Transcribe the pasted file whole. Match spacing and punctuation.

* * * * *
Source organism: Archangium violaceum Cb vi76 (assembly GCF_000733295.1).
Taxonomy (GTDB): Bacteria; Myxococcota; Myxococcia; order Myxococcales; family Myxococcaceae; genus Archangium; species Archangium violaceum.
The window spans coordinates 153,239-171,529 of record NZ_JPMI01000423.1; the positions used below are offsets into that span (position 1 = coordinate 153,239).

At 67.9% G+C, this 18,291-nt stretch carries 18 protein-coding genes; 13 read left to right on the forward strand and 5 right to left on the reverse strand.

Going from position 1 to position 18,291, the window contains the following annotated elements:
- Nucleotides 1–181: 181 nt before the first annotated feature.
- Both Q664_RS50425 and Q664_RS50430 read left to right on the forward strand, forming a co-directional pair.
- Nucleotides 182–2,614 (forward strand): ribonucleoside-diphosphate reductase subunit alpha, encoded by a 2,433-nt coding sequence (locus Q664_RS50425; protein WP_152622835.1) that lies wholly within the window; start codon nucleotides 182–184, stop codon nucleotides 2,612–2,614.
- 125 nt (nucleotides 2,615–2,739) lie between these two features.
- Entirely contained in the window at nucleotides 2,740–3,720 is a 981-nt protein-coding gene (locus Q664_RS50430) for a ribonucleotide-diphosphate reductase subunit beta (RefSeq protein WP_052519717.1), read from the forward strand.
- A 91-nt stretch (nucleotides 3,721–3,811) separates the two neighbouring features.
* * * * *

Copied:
Source organism: Archangium violaceum Cb vi76 (assembly GCF_000733295.1).
Taxonomy (GTDB): Bacteria; Myxococcota; Myxococcia; order Myxococcales; family Myxococcaceae; genus Archangium; species Archangium violaceum.
The window spans coordinates 153,239-171,529 of record NZ_JPMI01000423.1; the positions used below are offsets into that span (position 1 = coordinate 153,239).

At 67.9% G+C, this 18,291-nt stretch carries 18 protein-coding genes; 13 read left to right on the forward strand and 5 right to left on the reverse strand.

Going from position 1 to position 18,291, the window contains the following annotated elements:
- Nucleotides 1–181: 181 nt before the first annotated feature.
- Both Q664_RS50425 and Q664_RS50430 read left to right on the forward strand, forming a co-directional pair.
- Nucleotides 182–2,614 (forward strand): ribonucleoside-diphosphate reductase subunit alpha, encoded by a 2,433-nt coding sequence (locus Q664_RS50425; protein WP_152622835.1) that lies wholly within the window; start codon nucleotides 182–184, stop codon nucleotides 2,612–2,614.
- 125 nt (nucleotides 2,615–2,739) lie between these two features.
- Entirely contained in the window at nucleotides 2,740–3,720 is a 981-nt protein-coding gene (locus Q664_RS50430) for a ribonucleotide-diphosphate reductase subunit beta (RefSeq protein WP_052519717.1), read from the forward strand.
- A 91-nt stretch (nucleotides 3,721–3,811) separates the two neighbouring features.